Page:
“I like my kids. And my dog, Steve Perry.”

I looked up in a disbelieving smile. “No way your dog is named Steve Perry. Shut the fuck up.”

He laughed. “Aren’t you a little young for Journey?”

“‘Faithfully’ is my go-to for karaoke. If you get enough daiquiris in me, you might see it.”

“Waiter! She needs a daiquiri!” He waved frantically, so I caught his arm, laughing. He kissed me, and I settled back into my towel, one hand rubbing his back. His skin was softer than Alec’s, and the sun left tiny footprints on his shoulders. My hand rose and fell as he breathed.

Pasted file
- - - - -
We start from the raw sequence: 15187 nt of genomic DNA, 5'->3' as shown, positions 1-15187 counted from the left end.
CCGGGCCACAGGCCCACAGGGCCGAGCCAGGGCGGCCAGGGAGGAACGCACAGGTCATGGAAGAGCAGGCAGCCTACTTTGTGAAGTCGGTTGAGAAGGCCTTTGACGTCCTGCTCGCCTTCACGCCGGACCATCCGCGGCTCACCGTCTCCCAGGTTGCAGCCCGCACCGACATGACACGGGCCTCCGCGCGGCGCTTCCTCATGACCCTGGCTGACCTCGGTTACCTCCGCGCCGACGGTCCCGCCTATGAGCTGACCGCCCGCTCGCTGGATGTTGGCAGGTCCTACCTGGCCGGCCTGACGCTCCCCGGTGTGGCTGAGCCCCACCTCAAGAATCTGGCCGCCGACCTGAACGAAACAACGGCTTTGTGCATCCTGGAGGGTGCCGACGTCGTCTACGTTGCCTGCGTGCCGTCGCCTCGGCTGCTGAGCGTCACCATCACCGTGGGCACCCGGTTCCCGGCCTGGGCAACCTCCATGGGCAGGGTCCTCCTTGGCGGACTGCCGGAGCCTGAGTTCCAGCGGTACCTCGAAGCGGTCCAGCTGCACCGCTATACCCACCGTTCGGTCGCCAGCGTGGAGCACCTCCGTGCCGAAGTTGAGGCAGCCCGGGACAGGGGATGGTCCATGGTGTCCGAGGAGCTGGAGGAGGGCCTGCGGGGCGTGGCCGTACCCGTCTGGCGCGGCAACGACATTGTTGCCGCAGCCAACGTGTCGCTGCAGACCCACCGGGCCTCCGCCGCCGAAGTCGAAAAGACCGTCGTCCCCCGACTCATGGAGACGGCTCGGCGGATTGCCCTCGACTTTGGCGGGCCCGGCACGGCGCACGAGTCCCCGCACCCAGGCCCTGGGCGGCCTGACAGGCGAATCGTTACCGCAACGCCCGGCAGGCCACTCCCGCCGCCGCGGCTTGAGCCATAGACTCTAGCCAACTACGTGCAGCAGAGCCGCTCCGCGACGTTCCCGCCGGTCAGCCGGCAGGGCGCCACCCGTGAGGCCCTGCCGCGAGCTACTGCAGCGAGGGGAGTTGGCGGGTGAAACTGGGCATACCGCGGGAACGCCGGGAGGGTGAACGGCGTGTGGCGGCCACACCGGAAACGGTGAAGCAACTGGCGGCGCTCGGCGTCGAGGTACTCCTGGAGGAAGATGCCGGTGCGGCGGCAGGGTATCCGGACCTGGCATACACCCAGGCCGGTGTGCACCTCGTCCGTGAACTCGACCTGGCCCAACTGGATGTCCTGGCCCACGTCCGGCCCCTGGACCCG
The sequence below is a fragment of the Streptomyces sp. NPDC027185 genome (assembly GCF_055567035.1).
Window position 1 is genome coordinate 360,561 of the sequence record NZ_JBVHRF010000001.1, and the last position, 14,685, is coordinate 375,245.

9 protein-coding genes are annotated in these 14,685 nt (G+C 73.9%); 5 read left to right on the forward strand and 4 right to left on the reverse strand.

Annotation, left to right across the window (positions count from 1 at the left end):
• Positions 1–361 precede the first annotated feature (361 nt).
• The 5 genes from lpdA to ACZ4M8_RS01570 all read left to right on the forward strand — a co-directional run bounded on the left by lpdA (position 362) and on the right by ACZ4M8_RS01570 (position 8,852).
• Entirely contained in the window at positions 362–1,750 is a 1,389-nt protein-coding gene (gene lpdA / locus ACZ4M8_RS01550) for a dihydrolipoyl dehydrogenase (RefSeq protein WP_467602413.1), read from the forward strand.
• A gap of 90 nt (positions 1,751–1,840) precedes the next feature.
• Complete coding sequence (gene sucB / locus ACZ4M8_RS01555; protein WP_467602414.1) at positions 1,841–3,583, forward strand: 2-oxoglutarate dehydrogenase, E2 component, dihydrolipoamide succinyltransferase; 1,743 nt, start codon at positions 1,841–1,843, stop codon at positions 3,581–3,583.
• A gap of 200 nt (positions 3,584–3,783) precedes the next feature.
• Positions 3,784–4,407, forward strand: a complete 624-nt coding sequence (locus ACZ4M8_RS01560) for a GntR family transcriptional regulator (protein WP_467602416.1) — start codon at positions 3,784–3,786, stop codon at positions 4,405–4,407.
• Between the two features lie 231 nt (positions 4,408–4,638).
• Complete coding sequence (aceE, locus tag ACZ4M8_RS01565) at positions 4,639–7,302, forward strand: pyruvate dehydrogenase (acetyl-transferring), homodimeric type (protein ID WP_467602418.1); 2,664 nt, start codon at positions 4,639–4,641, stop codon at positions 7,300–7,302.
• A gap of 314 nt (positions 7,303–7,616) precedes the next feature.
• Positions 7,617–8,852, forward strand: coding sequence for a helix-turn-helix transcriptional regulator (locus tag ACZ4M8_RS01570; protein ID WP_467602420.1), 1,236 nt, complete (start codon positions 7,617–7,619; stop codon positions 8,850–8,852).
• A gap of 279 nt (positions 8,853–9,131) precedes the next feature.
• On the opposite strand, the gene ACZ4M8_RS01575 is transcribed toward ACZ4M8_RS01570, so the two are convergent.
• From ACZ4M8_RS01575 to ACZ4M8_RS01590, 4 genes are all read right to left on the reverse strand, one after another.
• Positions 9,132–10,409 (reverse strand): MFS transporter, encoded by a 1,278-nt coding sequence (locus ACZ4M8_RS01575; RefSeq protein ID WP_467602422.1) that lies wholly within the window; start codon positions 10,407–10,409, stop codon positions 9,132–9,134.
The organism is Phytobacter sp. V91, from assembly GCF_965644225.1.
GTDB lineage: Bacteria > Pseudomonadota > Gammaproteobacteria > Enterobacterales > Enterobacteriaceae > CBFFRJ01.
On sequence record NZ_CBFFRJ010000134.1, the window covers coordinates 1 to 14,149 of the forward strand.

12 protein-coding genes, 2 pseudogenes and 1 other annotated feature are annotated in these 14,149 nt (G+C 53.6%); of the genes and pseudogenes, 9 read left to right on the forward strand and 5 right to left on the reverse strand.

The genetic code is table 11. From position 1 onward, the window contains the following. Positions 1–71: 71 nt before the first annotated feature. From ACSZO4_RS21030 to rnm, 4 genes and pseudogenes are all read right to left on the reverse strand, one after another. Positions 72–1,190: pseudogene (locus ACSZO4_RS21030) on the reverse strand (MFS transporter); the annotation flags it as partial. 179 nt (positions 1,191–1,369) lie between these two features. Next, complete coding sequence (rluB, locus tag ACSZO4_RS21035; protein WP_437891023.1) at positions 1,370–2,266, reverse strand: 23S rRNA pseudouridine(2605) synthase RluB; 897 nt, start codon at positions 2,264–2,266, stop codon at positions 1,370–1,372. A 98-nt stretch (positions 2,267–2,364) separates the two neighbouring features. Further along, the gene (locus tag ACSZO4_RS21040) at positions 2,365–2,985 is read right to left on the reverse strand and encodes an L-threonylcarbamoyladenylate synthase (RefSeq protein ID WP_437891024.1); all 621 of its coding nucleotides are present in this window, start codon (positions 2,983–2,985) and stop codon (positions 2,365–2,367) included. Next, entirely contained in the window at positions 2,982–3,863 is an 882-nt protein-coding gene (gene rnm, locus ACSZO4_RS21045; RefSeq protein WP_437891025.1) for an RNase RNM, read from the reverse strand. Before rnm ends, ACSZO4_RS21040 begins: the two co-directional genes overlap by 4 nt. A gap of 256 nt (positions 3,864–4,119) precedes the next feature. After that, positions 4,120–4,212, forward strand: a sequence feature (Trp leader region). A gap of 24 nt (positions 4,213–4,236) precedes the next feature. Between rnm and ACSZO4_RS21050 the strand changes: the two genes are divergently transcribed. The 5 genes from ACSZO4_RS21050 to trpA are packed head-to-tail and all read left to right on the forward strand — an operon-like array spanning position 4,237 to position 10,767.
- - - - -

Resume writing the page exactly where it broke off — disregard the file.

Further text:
When I was little I collected relics. I had a piece of Cameron Indoor Stadium before the floor was replaced and a broken lizard’s egg from a nest on our back porch. For Christmas one year I was given a series of stones from the prehistoric age and set them aside for months, eventually burying them in the yard. I never considered myself a collector, but the whiskey glasses Alec bought me in the highlands were prominently displayed in the cabinet, inviting anyone to ask, “Where did these come from? What part of life have my lips just touched?” I met a signed book collector once and never understood the fascination, but kept my own signed copy of The Trouble with Everything at the front of the bookshelf, in case anyone asked about it. The author was my mentor in college. I realized, finally, that I was collecting evidence. My apartment was a flagged-off section of history to thumb through, but it was history that had been interrupted by me, that if turned over and dusted would unearth a set of my fingerprints. But I didn’t just want to touch history- then I would have been happy with the prehistoric stones. I wanted to hear its secrets. I wanted to say to the lizards learning to hunt, I was there, and hold up the fragments of shell they had emerged from. James’ skin was beginning to wither. He was president of a large firm in Arizona, and he knew my father. When he passed into history I would remember the placement of hair on his chest and the diameter of his waist, measured greedily by legs finding balance on a cold bathroom counter.